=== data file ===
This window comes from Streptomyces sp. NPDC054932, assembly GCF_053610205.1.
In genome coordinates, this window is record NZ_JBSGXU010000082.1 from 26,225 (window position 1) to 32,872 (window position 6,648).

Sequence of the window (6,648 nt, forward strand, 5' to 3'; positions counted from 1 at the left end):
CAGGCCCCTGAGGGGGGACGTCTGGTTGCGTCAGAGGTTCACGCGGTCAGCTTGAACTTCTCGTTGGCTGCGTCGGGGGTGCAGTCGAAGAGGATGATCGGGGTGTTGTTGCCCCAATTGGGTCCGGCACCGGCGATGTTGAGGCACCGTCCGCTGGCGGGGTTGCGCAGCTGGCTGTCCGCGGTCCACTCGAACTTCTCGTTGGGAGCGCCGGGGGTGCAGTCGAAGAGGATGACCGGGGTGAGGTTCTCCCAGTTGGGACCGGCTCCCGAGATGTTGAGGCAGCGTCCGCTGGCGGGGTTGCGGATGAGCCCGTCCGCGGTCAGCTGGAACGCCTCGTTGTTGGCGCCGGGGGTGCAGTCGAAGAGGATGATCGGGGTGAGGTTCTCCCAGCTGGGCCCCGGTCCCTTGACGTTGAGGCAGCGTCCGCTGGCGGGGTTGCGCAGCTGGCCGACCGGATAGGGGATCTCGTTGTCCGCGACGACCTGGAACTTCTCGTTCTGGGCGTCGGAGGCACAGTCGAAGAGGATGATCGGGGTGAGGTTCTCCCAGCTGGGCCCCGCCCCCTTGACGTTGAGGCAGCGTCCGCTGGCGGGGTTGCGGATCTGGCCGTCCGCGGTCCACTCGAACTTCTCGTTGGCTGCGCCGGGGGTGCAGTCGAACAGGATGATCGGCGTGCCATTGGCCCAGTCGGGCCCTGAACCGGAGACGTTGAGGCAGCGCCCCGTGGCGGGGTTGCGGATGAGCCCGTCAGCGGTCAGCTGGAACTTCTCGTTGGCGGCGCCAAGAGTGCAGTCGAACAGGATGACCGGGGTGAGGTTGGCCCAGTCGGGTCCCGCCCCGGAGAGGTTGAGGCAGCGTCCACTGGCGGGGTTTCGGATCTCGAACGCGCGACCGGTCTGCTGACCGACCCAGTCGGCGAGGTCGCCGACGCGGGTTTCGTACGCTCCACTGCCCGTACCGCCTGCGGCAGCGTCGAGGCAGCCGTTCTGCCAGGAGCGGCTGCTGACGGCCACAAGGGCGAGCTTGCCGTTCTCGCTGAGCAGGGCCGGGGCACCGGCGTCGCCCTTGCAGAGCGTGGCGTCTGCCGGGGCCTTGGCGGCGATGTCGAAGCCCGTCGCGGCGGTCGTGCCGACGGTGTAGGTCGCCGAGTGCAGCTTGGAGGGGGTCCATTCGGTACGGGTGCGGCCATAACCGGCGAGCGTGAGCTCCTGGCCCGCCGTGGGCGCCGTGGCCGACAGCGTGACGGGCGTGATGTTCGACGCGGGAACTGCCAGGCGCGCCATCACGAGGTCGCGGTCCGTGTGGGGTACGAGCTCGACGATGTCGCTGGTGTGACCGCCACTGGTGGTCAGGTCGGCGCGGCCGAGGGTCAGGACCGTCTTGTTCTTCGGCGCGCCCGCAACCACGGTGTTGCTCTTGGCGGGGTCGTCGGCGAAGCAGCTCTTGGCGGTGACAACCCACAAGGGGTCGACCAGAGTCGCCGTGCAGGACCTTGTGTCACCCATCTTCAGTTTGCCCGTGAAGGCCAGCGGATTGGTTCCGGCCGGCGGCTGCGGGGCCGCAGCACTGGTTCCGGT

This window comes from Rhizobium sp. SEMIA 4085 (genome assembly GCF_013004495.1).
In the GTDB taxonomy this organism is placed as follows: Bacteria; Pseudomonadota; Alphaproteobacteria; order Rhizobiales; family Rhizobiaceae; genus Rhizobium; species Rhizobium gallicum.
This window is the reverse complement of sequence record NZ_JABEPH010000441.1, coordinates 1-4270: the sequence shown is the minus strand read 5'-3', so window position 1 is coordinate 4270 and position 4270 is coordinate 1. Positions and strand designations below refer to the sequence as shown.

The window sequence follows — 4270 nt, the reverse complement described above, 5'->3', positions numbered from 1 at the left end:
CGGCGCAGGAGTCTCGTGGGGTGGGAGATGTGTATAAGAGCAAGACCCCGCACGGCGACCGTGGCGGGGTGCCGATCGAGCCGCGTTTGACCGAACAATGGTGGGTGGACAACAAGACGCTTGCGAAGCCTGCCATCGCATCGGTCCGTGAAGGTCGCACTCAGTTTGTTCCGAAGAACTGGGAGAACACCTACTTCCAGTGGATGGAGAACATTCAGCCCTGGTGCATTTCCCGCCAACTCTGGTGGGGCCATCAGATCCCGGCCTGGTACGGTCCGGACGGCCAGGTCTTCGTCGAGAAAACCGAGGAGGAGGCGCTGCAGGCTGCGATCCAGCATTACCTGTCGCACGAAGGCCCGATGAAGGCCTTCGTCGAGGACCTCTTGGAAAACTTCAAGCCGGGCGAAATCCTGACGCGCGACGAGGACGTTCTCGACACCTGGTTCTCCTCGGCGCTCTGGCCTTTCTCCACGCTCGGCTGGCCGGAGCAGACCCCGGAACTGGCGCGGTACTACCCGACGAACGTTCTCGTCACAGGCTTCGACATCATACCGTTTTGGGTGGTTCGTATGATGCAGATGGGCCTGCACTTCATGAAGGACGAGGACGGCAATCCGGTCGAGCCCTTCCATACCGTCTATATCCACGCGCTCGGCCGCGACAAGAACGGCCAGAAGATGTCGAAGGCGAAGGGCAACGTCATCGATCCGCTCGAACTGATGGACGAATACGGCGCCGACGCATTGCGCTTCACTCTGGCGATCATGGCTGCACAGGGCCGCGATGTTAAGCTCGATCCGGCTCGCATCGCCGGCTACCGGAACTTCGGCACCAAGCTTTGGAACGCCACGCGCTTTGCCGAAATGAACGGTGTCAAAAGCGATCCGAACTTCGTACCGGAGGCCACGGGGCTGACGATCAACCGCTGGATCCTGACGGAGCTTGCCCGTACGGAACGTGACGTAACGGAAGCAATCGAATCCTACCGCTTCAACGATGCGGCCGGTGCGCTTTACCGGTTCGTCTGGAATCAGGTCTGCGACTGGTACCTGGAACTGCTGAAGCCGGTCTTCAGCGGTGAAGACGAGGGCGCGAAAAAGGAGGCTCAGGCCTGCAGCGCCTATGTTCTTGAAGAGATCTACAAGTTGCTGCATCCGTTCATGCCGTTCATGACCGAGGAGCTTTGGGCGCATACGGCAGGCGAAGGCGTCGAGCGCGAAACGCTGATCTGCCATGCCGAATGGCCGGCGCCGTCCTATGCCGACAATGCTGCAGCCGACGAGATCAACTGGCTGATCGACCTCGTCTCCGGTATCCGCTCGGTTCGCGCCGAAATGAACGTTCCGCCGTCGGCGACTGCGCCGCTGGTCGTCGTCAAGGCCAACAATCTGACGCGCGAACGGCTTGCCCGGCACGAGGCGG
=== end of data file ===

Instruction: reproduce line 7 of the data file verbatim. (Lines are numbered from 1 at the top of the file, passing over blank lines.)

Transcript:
This window is the reverse complement of sequence record NZ_JABEPH010000441.1, coordinates 1-4270: the sequence shown is the minus strand read 5'-3', so window position 1 is coordinate 4270 and position 4270 is coordinate 1. Positions and strand designations below refer to the sequence as shown.